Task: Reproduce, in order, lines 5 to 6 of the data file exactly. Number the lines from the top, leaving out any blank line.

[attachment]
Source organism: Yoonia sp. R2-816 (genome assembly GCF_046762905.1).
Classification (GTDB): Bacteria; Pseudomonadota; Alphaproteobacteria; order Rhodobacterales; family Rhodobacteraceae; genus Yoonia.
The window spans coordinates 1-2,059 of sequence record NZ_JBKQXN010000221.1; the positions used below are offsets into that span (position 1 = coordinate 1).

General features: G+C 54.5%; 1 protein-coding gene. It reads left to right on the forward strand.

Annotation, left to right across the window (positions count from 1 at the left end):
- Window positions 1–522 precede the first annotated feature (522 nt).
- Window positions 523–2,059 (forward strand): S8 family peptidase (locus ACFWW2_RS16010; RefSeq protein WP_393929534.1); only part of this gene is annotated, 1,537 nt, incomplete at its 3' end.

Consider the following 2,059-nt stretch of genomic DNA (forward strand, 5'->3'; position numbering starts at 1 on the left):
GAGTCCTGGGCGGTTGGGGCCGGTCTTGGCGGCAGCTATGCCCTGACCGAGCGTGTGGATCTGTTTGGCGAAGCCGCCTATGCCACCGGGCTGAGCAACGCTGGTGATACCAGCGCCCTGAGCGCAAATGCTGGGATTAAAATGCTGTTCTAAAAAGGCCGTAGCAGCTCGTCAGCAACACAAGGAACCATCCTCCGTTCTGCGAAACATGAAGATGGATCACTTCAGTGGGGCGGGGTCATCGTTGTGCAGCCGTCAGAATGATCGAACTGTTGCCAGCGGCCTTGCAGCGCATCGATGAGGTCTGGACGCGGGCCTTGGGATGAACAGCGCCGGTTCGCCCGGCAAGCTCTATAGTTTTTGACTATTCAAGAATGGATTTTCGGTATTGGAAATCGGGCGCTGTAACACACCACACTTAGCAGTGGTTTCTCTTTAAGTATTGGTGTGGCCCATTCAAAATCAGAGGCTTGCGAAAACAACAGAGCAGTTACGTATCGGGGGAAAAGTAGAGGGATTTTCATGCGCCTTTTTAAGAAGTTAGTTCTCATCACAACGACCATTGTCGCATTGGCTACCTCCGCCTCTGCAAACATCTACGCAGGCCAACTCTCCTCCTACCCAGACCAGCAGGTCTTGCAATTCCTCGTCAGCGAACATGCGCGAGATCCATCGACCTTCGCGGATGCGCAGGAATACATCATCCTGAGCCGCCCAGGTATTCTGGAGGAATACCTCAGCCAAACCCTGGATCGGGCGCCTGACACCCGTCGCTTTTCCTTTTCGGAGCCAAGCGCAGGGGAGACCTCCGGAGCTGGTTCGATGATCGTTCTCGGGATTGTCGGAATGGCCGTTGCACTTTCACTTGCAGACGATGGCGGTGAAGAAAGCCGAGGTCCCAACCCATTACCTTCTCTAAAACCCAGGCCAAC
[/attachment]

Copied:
Annotation, left to right across the window (positions count from 1 at the left end):
- Window positions 1–522 precede the first annotated feature (522 nt).